The TF42.7 is one of the most popular models in Merlo’s extensive Turbofarmer range, which goes up to the TF45.11 with 10.5m reach and 4.5t lift.
Previous versions came with the larger 4.1-litre 156hp Deutz motor, rather than the 140hp, 3.6-litre we tested, but to meet the latest emissions regulations the Italian maker has had to downsize in the engine department.
Read all of our other telehandler tests
|Joystick and controls||2.5|
|Final score (out of 40)||28.5|
Our model came with the standard two-speed hydrostatic, which only allows a range change when stationary.
However, buyers can choose to upgrade to the fancier stepless CV Tronic, which has two axial piston hydrostatic motors powered by an electronically controlled hydraulic pump.
The CVT models get cab suspension as standard, but it is an option on the hydrostatic machines.
Merlo has been pioneering the combination of a side-mounted engine and hydrostatic transmission since the 1980s.
This is ideal for most handler duties, giving smooth power uptake and no need to keep shifting gears. But when it comes to road work and towing it starts to lose its appeal.
And although the Merlo wasn’t the only handler to sport this set-up, it was the most sluggish.
On the plus side, the cab suspension meant it stood head and shoulders above its rivals in terms of comfort. That alone makes it ideal for bale collecting – providing you have a tractor to pull the trailer, that is.
Elsewhere, Merlo has been trying a bit too hard with some of its functions and switchgear. This made it a little more complicated and fussier than necessary.
The cab is the jewel in the Merlo’s crown, offering a ride that’s plush enough to let you hoon across rutted tramlines in relative comfort.
However, the penalty for all that smoothness is a long climb up to the platform, which is raised to make room for the suspension system.
Once there, the high seating position gives great visibility and all is well until you try to tuck it into a low-ceilinged shed.
Thankfully Merlo has fitted a button that allows you to deflate the suspension, which shaves a few centimetres off the overall height.
The door opening is a bit on the narrow side too, but the fact that the whole door can be pinned back out of the way makes up for that.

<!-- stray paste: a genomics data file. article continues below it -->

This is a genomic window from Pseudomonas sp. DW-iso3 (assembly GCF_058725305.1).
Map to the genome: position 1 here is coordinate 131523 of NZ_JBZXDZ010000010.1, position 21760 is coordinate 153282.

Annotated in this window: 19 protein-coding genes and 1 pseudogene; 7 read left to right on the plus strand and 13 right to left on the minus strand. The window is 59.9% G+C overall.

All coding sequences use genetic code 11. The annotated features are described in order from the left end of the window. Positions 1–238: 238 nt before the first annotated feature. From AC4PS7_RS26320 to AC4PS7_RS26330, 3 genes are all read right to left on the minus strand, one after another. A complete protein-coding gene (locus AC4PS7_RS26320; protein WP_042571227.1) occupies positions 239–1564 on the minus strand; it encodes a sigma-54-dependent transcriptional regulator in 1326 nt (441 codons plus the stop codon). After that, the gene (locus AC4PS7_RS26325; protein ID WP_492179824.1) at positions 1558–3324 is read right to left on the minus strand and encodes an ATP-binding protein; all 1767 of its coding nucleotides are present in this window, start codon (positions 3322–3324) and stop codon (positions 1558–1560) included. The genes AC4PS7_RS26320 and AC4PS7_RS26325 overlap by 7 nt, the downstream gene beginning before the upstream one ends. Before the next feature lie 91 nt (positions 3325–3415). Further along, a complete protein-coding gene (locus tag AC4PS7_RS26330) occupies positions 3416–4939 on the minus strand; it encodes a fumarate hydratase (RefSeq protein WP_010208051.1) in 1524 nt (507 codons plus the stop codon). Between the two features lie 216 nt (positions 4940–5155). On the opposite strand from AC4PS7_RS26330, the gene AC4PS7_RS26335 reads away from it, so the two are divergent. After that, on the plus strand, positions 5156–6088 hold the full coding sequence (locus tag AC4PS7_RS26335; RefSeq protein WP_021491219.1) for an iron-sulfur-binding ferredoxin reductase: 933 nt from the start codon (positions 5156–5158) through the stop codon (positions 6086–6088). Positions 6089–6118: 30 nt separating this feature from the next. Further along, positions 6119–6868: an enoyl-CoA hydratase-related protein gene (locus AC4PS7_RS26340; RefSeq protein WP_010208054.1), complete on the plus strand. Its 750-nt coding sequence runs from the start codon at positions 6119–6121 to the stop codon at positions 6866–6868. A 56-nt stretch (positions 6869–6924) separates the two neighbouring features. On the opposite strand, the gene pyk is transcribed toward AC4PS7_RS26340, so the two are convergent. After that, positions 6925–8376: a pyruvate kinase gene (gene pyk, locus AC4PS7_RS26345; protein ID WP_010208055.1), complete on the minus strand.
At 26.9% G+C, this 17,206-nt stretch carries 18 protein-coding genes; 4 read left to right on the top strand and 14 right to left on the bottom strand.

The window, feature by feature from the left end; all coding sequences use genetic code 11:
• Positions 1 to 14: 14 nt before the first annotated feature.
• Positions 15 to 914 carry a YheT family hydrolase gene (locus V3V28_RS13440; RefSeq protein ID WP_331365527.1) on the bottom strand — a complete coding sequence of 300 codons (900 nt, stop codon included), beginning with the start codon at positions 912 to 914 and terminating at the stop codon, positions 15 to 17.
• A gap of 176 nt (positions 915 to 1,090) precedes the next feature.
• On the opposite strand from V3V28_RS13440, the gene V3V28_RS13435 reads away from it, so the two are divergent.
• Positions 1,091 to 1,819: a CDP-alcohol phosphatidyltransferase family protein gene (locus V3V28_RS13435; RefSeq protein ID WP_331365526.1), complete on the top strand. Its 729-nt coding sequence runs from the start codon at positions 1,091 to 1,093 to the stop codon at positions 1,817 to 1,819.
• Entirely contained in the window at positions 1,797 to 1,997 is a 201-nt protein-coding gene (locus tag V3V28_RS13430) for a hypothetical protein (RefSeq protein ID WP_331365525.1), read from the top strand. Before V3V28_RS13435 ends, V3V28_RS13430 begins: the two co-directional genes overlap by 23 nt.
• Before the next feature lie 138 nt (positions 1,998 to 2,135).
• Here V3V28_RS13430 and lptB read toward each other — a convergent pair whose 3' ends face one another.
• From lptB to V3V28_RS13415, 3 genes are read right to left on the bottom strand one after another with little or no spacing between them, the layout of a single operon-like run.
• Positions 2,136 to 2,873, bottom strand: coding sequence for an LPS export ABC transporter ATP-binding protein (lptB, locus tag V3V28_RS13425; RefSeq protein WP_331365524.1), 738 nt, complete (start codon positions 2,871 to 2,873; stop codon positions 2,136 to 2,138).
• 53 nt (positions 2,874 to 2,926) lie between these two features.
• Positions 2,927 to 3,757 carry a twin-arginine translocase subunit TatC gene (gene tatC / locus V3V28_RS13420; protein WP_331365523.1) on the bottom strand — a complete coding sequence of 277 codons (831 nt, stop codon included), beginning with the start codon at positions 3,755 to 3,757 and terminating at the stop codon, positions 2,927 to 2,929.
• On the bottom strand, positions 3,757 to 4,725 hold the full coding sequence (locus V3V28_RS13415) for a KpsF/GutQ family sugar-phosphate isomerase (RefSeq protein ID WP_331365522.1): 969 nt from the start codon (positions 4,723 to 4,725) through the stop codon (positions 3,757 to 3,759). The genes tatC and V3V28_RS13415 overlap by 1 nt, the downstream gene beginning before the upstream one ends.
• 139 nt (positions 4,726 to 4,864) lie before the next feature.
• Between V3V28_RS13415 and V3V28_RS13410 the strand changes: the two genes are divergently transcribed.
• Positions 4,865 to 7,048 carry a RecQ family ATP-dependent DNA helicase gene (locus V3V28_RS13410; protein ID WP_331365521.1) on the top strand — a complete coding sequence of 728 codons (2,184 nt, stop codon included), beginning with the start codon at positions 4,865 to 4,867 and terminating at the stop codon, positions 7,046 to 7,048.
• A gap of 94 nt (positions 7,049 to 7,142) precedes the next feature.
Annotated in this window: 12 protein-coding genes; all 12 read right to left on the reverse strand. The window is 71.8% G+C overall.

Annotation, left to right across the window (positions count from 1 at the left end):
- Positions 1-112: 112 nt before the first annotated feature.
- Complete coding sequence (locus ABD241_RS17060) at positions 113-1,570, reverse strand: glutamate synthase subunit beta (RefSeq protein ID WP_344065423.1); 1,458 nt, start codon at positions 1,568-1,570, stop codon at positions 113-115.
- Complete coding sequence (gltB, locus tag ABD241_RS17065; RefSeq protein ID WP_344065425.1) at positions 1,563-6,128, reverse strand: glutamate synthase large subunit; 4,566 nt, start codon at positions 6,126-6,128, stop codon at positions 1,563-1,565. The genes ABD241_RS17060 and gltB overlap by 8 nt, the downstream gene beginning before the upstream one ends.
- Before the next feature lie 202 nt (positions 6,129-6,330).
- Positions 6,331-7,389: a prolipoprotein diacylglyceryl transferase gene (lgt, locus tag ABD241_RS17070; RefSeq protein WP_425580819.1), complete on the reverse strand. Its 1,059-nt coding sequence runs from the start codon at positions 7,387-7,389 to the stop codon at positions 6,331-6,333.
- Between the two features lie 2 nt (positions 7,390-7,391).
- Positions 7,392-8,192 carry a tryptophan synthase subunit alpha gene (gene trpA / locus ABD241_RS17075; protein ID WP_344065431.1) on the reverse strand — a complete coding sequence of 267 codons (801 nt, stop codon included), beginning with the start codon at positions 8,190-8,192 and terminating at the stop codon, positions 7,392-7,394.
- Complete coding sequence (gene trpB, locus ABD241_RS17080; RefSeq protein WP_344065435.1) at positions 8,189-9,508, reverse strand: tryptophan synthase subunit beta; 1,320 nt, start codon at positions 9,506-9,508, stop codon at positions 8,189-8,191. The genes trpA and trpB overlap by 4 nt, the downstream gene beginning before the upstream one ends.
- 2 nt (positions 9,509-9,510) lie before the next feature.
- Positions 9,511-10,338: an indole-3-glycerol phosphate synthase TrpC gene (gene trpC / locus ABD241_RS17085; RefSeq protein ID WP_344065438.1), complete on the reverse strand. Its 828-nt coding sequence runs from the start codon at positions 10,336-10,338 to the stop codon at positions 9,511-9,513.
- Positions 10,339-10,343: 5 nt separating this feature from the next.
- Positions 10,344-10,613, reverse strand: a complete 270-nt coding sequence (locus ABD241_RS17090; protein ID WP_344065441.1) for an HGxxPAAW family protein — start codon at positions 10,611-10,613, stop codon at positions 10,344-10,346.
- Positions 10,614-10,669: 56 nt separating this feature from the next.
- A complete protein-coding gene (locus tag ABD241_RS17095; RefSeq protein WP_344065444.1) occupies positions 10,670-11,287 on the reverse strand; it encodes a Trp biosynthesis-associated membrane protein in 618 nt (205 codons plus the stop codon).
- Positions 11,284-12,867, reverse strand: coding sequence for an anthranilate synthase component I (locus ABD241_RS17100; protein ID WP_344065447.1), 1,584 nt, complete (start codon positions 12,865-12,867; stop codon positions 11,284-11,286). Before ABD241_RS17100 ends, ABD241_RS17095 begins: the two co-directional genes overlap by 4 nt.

Less good is the placement of the roof protection outside the cab, with such a small gap that it’s tricky to clean the glass properly.
- Plush cab suspension
- Great visibility
- Fully opening door
- Boom suspension
- Two separate oil circuits
- No rear overhang
- Poorly positioned shuttle lever
- Joystick safety switch
- Least efficient on the road
- No auto-centre on steering
- Fussy controls
- Long climb into cab
When you first hop into the Merlo’s seat the controls seem a bit overcomplicated, particularly after driving the JCB and Bobcat.
Labelling is generally confusing and the ergonomics aren’t great either.
For example, the F/R shuttle lever is mounted too low to grab easily from the steering wheel and we don’t like the fact that you have to press it in to find neutral.
It is still a big improvement from the button arrangement the Italians have used in the past, but the safety switch on the back of the joystick is a pain.
It means you have to properly grip the lever and constantly apply pressure to keep it working.
Taping it up is no good either as this will lock the hydraulics every time you restart the engine.
On the plus side, the joystick is also home to a set of F/R shuttle buttons, which will please some people.
Merlo has opted to fit the TF42.7 with a 3.6-litre, four-cylinder Deutz engine, which develops 140hp and puts it near the top of the table in terms of power output.
From a driver’s point of view, there are a couple of different buttons for setting it the way you want.
First, there is a dial that allows you to select engine revs and use the throttle pedal to control forward speed.
There is also an eco setting that electronically alters the engine’s combustion to improve fuel economy, which Merlo reckons offers savings of up to 18%.
And our test machine also had the extra EPD Plus mode, which means you can record a set speed for the machine to operate at during repetitive yard tasks.
Our model came with Merlo’s simpler two-speed hydro-mechanical transmission, rather than the techier stepless CV Tronic.
Low range is designed for operation between 0-5kph and high goes from 0-40kph. But as with most transmissions of this type, the ranges can’t be changed on the move.
- Engine 3.6-litre Deutz four-cylinder
- Rated power 140hp
- Transmission Two-speed hydrostatic
- *Hydraulics 150 litres/min
- *Max lift capacity 4.2t
- *Max lift height 7.1m
- *Max forward reach 3.6m
- Weight 7.88t
- Turning circle 7.6m
- Complete cycle time 32.1secs
- List price £86,832
Unlike several of the other machines on test, the Merlo does not disengage the drive when you stand on the brakes, so a separate inching pedal is fitted.
This is not as slick and means the pedals are rammed in too close together, making it easy to knock the wrong one when wearing chunky boots.
Sadly this transmission wasn’t great for towing or road work either, and it really struggled when we had a load of bales on the back.
Boom and hydraulics
The TF42.7’s 150-litre/min hydraulic pump was gutsy enough to shift the boom around at decent speeds. However, the cycle times at both low and high rpm were fairly average.
Our testers liked the fact that Merlo has added a soft-stop function when retracting the boom and the suspension system worked well too.
This can be switched on and off from the cab, and it will automatically disengage at speeds below 3kph to allow for more accurate boom handing.